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TIPS AND TRICKS

 


 

PROBLEMS WITH PERSONAL PRONOUNS

 


 

Personal pronouns can be tricky. People tend to be fairly comfortable identifying the difference between subjects and objects but at times find it difficult to know when to use which. Here is a basic layout of what’s what:

 

Personal pronouns:

 

 

  Subject

  Object

  1st person sing.

  I

  Me

  2nd person sing.

  You

  You

  3rd person sing. (male)

  He

  Him

  3rd person sing. (female)

  She

  Her

  3rd person impersonal

  It

  It

  1st person plural

  We

  Us

  2nd personal plural

  You

  You

  3rd person plural

  They

  Them

 

In most cases, people don’t have much trouble knowing when to use the proper pronoun. For example,

  • I gave the ball to him.
  • She likes them.

 

Other times, however, some may find knowing which pronoun to use a bit more difficult.

 

 

PRONOUNS FOLLOWING PREPOSITIONS

 

Always use the object pronoun after prepositions.

  • They sent the letter to her.
  • That present is from them.
  • How about we keep this between you and me?

 

 

COMPOUND CONSTRUCTIONS

 

Sometimes writers become confused by multiple subjects or objects. Observe:

  • *Mario and me went to the castle to save the princess.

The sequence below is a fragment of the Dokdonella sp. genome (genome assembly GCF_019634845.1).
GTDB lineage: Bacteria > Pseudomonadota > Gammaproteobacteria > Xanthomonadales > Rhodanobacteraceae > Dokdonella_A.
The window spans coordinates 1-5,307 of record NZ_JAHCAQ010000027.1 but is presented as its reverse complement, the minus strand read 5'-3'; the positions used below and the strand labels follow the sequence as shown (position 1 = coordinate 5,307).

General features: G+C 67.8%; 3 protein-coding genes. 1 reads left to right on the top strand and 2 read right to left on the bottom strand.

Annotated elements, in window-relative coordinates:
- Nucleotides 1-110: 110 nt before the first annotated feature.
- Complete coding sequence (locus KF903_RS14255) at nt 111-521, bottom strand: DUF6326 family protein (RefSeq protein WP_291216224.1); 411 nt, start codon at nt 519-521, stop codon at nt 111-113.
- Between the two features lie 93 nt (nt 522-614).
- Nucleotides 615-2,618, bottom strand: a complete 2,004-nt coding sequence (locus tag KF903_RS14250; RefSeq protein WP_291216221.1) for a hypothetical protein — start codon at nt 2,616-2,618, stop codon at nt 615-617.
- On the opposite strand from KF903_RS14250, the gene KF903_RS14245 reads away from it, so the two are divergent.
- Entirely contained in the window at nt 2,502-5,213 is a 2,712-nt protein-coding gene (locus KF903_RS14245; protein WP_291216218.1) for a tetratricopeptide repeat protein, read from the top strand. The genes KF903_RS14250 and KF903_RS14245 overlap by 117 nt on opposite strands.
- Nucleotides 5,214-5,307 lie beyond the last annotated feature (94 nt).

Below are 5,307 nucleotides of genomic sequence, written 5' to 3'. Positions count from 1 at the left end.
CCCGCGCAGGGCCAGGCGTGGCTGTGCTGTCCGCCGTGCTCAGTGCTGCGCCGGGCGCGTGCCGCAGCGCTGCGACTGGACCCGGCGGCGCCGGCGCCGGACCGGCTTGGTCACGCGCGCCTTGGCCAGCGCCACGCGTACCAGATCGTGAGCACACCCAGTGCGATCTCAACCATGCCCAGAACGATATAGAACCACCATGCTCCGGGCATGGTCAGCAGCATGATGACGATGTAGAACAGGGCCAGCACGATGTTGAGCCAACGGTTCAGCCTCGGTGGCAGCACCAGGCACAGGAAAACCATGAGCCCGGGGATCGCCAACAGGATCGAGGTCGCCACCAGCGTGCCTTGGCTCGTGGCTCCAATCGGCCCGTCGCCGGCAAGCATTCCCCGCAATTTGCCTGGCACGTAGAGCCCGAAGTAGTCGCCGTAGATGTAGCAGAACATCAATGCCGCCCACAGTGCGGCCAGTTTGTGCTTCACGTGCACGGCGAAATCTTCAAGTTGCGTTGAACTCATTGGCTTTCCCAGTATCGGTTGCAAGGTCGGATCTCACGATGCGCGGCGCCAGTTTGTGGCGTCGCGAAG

• Rewrite: Mario and I went to the castle to save the princess.

 

A simple trick consists of removing the other subject to see if the sentence still makes sense.

  • Mario went to the castle to save the princess.
  • *Me went to the castle to save the princess.

 

The same works for objects.

  • *That pizza is for Michelangelo, Leonardo and I.
  • That pizza is for Leonardo.
  • That pizza is for me. Therefore,
  • Rewrite: That pizza is for Michelangelo, Leonardo and me.

 

TRICK: For multiple subjects/objects, you can also substitute the singular pronouns for the combined plural pronoun to see what makes the most sense.

  • *Between you and I, I don’t particularly like the yellow Power Ranger.
  • *Between we, I don’t particularly like the yellow Power Ranger.
  • Between us, I don’t particularly like the yellow Power Ranger. Therefore,
  • Between you and me, I don’t particularly like the yellow Power Ranger.